19. 19. Hudson NJ, Reverter A, Dalrymple BP. A differential wiring analysis of expression data correctly identifies the gene containing the causal mutation. PLoS Comput Biol. 2009;5:e1000382
  20. 20. Langfelder P, Zhang B, Horvath S. Defining clusters from a hierarchical cluster tree: the Dynamic Tree Cut package for R. Bioinformatics. 2008;24:719–720
  21. 21. Tesson BM, Breitling R, Jansen RC. DiffCoEx: a simple and sensitive method to find differentially coexpressed gene modules. BMC Bioinformatics. 2010;11:497
  22. 22. Langfelder P, Luo R, Oldham MC, Horvath S. Is my network module preserved and reproducible? PLoS Comput Biol. 2011;7:e1001057
  23. 23. Choi Y, Kendziorski C. Statistical methods for gene set co-expression analysis. Bioinformatics. 2009;25:2780–2786
  24. 24. Huang da W, Sherman BT, Lempicki RA. Systematic and integrative analysis of large gene lists using DAVID bioinformatics resources. Nat Protoc. 2009;4:44–57
  25. 25. Sporns O, Honey CJ, Kotter R. Identification and classification of hubs in brain networks. PLoS One. 2007;2:e1049
  26. 26. Bullmore E, Sporns O. Complex brain networks: graph theoretical analysis of structural and functional systems. Nat Rev Neurosci. 2009;10:186–198
  27. 27. van den Heuvel MP, Mandl RC, Stam CJ, Kahn RS, Hulshoff Pol HE. Aberrant frontal and temporal complex network structure in schizophrenia: a graph theoretical analysis. J Neurosci. 2010;30:15915–15926
  28. 28. Tibshirani R, Hastie T, Narasimhan B, Chu G. Diagnosis of multiple cancer types by shrunken centroids of gene expression. Proc Natl Acad Sci U S A. 2002;99:6567–6572
  29. 29. Tomaszewski M, Debiec R, Braund PS, Nelson CP, Hardwick R, Christofidou P, et al. Genetic architecture of ambulatory blood pressure in the general population: insights from cardiovascular gene-centric array. Hypertension. 2010;56:1069–1076
  30. 30. Kurki MI, Hakkinen SK, Frosen J, Tulamo R, von und zu Fraunberg M, Wong G, et al. Upregulated signaling pathways in ruptured human saccular intracranial aneurysm wall: an emerging regulative role of Toll-like receptor signaling and nuclear factor-kappaB, hypoxia-inducible factor-1A, and ETS transcription factors. Neurosurgery. 2011;68:1667–1675; discussion 1675–1666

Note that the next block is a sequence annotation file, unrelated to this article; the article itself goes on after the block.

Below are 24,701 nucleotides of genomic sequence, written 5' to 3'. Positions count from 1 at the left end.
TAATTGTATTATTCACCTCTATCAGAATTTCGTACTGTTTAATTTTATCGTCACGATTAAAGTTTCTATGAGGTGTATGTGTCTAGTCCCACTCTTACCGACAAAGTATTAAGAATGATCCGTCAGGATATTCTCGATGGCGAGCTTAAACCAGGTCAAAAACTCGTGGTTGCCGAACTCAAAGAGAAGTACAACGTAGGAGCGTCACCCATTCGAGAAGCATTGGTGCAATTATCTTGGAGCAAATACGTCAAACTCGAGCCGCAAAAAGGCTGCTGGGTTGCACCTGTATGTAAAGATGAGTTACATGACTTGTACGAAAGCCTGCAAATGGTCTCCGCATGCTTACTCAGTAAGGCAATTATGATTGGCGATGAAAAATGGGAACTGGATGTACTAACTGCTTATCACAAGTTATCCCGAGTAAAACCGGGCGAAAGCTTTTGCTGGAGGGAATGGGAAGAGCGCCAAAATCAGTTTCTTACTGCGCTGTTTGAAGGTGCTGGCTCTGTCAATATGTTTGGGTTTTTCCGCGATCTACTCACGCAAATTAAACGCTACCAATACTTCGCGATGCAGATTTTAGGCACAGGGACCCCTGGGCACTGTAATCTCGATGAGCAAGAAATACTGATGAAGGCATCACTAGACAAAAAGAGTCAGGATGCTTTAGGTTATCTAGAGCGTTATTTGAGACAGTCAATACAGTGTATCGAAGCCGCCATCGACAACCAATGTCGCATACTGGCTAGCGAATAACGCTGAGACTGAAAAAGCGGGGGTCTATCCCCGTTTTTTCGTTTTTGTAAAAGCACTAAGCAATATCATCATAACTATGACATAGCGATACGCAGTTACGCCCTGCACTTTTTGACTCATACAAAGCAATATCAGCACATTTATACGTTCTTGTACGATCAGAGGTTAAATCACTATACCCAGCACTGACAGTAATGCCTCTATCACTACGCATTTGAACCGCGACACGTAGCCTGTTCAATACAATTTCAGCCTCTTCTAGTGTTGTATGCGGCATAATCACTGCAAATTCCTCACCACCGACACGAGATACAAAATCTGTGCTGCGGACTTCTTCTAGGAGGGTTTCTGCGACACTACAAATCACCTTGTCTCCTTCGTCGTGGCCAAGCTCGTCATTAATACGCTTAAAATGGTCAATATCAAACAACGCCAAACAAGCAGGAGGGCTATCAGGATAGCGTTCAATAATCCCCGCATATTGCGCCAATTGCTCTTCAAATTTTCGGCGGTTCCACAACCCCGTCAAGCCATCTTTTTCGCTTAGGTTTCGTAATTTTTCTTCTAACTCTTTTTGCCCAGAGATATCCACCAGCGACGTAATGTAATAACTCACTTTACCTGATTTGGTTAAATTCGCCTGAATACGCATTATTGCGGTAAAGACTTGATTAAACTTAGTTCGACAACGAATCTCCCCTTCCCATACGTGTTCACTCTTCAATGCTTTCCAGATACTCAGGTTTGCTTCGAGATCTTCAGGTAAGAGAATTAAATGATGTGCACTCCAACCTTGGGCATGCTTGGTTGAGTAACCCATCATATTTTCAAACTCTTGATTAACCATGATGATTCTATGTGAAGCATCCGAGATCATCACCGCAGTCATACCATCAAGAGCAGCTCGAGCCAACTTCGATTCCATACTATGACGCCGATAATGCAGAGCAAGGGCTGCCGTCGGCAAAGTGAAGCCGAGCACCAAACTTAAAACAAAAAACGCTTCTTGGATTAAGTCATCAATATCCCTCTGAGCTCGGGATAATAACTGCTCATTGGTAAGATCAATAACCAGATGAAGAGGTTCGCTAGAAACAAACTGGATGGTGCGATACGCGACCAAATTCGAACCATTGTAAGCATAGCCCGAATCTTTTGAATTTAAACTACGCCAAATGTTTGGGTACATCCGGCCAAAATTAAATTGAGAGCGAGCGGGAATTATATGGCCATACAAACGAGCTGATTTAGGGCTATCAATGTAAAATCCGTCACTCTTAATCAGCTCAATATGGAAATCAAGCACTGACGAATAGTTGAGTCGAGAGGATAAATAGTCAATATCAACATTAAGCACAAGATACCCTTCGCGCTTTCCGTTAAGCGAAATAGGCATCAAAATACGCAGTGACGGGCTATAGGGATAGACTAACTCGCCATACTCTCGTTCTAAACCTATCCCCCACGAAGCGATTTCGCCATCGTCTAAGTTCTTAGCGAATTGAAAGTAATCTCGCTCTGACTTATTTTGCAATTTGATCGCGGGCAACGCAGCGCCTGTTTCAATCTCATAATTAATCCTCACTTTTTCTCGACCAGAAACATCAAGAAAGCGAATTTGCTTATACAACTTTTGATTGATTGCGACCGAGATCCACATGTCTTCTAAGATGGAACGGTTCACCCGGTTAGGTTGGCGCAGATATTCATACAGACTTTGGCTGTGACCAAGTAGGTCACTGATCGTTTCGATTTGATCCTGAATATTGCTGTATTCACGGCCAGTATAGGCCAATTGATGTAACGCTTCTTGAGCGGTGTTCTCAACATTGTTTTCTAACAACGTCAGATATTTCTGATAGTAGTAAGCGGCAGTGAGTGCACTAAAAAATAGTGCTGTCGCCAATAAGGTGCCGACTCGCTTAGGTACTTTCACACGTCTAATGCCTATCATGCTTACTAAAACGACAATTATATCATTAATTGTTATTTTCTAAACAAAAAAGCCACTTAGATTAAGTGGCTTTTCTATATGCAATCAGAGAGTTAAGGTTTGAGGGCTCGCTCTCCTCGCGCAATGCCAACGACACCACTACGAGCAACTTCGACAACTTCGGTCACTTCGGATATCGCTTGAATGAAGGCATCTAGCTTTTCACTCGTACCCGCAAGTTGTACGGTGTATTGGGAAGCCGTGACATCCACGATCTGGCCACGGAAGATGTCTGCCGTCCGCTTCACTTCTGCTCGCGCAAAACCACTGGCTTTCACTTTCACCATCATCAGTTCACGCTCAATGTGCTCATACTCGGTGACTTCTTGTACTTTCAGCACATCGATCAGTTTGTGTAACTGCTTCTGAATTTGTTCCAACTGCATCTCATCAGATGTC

31. 31. Pera J, Korostynski M, Golda S, Piechota M, Dzbek J, Krzyszkowski T, et al. Gene expression profiling of blood in ruptured intracranial aneurysms: in search of biomarkers. J Cereb Blood Flow Metab. 2013;33:1025–1031
  32. 32. Sabatino G, Rigante L, Minella D, Novelli G, Della Pepa GM, Esposito G, et al. Transcriptional profile characterization for the identification of peripheral blood biomarkers in patients with cerebral aneurysms. J Biol Regul Homeost Agents. 2013;27:729–738
  33. 33. Zhan X, Jickling GC, Tian Y, Stamova B, Xu H, Ander BP, et al. Transient ischemic attacks characterized by RNA profiles in blood. Neurology. 2011;77:1718–1724
  34. 34. Stamova B, Xu H, Jickling G, Bushnell C, Tian Y, Ander BP, et al. Gene expression profiling of blood for the prediction of ischemic stroke. Stroke. 2010;41:2171–2177
  35. 35. Giusti B, Rossi L, Lapini I, Magi A, Pratesi G, Lavitrano M, et al. Gene expression profiling of peripheral blood in patients with abdominal aortic aneurysm. Eur J Vasc Endovasc Surg. 2009;38:104–112
  36. 36. Wang Y, Barbacioru CC, Shiffman D, Balasubramanian S, Iakoubova O, Tranquilli M, et al. Gene expression signature in peripheral blood detects thoracic aortic aneurysm. PLoS One. 2007;2:e1050
  37. 37. Aziz H, Zaas A, Ginsburg GS. Peripheral blood gene expression profiling for cardiovascular disease assessment. Genomic Med. 2007;1:105–112
  38. 38. Juvela S, Poussa K, Porras M. Factors affecting formation and growth of intracranial aneurysms: a long-term follow-up study. Stroke. 2001;32:485–491